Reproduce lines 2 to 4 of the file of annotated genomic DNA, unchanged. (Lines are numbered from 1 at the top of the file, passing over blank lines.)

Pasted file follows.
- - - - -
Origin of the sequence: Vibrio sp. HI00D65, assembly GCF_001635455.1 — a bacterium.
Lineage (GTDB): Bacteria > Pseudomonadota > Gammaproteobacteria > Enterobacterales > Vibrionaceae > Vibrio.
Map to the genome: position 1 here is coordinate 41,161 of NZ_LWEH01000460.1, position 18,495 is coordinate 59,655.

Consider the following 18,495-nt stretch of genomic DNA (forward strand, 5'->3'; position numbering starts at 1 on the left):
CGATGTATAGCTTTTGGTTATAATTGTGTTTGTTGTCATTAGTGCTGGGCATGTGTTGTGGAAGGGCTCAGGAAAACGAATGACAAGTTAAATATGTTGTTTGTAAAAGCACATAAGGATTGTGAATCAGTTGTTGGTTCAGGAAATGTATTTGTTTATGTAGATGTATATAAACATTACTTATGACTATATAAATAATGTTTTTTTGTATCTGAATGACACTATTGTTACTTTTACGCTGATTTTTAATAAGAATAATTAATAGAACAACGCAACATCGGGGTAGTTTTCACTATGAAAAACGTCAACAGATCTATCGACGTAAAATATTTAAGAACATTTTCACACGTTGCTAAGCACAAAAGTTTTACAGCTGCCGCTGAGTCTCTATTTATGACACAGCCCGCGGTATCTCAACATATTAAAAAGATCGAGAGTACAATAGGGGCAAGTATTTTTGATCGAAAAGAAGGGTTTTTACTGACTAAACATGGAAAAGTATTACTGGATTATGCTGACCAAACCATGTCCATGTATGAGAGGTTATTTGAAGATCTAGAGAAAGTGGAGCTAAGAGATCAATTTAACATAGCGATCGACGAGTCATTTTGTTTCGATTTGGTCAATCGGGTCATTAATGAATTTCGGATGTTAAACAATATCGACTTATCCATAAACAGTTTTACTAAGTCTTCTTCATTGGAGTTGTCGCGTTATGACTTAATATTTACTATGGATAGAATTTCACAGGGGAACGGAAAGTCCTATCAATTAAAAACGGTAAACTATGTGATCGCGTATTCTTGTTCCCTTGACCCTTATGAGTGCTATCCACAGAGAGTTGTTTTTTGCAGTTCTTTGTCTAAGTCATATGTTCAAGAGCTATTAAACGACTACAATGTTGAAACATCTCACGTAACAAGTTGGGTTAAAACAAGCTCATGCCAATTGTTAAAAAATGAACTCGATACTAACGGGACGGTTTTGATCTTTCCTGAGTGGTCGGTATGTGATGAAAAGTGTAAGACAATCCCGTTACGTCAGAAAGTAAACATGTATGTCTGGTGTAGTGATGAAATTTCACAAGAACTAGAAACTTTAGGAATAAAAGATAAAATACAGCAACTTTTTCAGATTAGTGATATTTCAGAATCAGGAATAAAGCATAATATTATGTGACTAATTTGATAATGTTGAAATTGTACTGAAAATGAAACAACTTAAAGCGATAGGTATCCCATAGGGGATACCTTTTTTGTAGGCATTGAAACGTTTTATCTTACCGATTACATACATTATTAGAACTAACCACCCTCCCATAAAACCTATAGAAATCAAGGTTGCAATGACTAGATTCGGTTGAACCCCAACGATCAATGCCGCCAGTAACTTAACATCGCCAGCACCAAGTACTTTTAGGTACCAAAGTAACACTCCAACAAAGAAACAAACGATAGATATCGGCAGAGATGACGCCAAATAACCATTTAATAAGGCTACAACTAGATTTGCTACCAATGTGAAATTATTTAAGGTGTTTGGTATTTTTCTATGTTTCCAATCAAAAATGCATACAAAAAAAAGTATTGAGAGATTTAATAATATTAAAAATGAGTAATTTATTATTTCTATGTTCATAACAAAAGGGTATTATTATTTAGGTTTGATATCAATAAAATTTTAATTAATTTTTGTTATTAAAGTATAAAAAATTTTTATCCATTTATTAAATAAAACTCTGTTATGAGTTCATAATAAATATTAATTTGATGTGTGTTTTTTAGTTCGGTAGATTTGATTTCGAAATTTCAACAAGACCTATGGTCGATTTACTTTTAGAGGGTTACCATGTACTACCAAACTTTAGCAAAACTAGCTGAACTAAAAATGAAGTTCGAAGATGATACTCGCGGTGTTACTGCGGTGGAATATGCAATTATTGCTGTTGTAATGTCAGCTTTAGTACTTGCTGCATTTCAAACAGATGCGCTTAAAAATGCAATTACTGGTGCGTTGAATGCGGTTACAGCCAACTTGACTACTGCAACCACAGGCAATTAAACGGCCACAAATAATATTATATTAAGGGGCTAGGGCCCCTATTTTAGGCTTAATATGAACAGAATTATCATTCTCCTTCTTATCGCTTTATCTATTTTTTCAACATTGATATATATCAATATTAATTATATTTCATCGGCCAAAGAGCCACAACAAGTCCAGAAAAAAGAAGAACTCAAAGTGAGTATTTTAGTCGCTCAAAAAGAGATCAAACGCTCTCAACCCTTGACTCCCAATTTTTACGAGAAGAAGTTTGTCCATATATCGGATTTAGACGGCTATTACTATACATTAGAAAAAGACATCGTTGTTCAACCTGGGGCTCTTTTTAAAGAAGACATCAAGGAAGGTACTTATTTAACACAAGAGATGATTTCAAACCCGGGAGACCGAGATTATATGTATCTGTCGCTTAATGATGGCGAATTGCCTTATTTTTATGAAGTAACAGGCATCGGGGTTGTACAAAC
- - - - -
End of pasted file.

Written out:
Lineage (GTDB): Bacteria > Pseudomonadota > Gammaproteobacteria > Enterobacterales > Vibrionaceae > Vibrio.
Map to the genome: position 1 here is coordinate 41,161 of NZ_LWEH01000460.1, position 18,495 is coordinate 59,655.

Consider the following 18,495-nt stretch of genomic DNA (forward strand, 5'->3'; position numbering starts at 1 on the left):